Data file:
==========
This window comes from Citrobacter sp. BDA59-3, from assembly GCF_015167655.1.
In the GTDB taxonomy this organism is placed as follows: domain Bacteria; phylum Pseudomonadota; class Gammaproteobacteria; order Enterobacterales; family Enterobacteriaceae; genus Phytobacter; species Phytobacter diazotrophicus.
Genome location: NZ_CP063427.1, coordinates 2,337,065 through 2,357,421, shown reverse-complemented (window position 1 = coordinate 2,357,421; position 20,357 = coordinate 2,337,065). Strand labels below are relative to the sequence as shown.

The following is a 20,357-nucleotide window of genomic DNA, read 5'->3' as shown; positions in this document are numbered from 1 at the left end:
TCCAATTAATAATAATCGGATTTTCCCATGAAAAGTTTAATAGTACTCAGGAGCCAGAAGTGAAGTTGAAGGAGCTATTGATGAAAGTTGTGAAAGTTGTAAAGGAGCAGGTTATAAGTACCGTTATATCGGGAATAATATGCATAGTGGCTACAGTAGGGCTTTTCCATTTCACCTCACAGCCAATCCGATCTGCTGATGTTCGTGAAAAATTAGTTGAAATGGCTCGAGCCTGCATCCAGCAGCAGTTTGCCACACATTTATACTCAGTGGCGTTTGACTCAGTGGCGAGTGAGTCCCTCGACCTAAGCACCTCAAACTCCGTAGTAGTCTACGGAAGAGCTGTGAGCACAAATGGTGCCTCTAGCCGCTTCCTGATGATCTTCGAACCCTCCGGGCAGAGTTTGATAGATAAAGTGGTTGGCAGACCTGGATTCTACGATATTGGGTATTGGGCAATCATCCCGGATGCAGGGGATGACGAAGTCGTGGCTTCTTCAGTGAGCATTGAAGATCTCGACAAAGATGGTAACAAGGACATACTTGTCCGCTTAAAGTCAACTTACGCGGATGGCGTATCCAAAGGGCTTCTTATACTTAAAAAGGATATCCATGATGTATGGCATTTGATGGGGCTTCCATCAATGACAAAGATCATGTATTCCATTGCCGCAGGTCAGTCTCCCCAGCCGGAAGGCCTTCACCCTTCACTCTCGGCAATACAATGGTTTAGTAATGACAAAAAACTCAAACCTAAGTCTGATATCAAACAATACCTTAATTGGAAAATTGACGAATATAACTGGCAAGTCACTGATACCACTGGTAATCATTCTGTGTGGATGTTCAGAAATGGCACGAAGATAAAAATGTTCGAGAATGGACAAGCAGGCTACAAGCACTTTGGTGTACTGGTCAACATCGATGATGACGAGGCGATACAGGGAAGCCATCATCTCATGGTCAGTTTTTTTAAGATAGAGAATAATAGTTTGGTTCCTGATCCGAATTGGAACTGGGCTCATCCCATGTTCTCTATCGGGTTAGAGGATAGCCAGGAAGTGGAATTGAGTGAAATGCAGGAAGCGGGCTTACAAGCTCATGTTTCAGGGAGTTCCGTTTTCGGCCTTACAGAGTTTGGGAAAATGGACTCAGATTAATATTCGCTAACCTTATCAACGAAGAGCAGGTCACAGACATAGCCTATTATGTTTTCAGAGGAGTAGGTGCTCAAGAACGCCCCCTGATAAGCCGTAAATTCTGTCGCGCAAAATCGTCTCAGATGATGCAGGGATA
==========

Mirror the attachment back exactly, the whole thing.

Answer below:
This window comes from Citrobacter sp. BDA59-3, from assembly GCF_015167655.1.
In the GTDB taxonomy this organism is placed as follows: domain Bacteria; phylum Pseudomonadota; class Gammaproteobacteria; order Enterobacterales; family Enterobacteriaceae; genus Phytobacter; species Phytobacter diazotrophicus.
Genome location: NZ_CP063427.1, coordinates 2,337,065 through 2,357,421, shown reverse-complemented (window position 1 = coordinate 2,357,421; position 20,357 = coordinate 2,337,065). Strand labels below are relative to the sequence as shown.

The following is a 20,357-nucleotide window of genomic DNA, read 5'->3' as shown; positions in this document are numbered from 1 at the left end:
TCCAATTAATAATAATCGGATTTTCCCATGAAAAGTTTAATAGTACTCAGGAGCCAGAAGTGAAGTTGAAGGAGCTATTGATGAAAGTTGTGAAAGTTGTAAAGGAGCAGGTTATAAGTACCGTTATATCGGGAATAATATGCATAGTGGCTACAGTAGGGCTTTTCCATTTCACCTCACAGCCAATCCGATCTGCTGATGTTCGTGAAAAATTAGTTGAAATGGCTCGAGCCTGCATCCAGCAGCAGTTTGCCACACATTTATACTCAGTGGCGTTTGACTCAGTGGCGAGTGAGTCCCTCGACCTAAGCACCTCAAACTCCGTAGTAGTCTACGGAAGAGCTGTGAGCACAAATGGTGCCTCTAGCCGCTTCCTGATGATCTTCGAACCCTCCGGGCAGAGTTTGATAGATAAAGTGGTTGGCAGACCTGGATTCTACGATATTGGGTATTGGGCAATCATCCCGGATGCAGGGGATGACGAAGTCGTGGCTTCTTCAGTGAGCATTGAAGATCTCGACAAAGATGGTAACAAGGACATACTTGTCCGCTTAAAGTCAACTTACGCGGATGGCGTATCCAAAGGGCTTCTTATACTTAAAAAGGATATCCATGATGTATGGCATTTGATGGGGCTTCCATCAATGACAAAGATCATGTATTCCATTGCCGCAGGTCAGTCTCCCCAGCCGGAAGGCCTTCACCCTTCACTCTCGGCAATACAATGGTTTAGTAATGACAAAAAACTCAAACCTAAGTCTGATATCAAACAATACCTTAATTGGAAAATTGACGAATATAACTGGCAAGTCACTGATACCACTGGTAATCATTCTGTGTGGATGTTCAGAAATGGCACGAAGATAAAAATGTTCGAGAATGGACAAGCAGGCTACAAGCACTTTGGTGTACTGGTCAACATCGATGATGACGAGGCGATACAGGGAAGCCATCATCTCATGGTCAGTTTTTTTAAGATAGAGAATAATAGTTTGGTTCCTGATCCGAATTGGAACTGGGCTCATCCCATGTTCTCTATCGGGTTAGAGGATAGCCAGGAAGTGGAATTGAGTGAAATGCAGGAAGCGGGCTTACAAGCTCATGTTTCAGGGAGTTCCGTTTTCGGCCTTACAGAGTTTGGGAAAATGGACTCAGATTAATATTCGCTAACCTTATCAACGAAGAGCAGGTCACAGACATAGCCTATTATGTTTTCAGAGGAGTAGGTGCTCAAGAACGCCCCCTGATAAGCCGTAAATTCTGTCGCGCAAAATCGTCTCAGATGATGCAGGGATA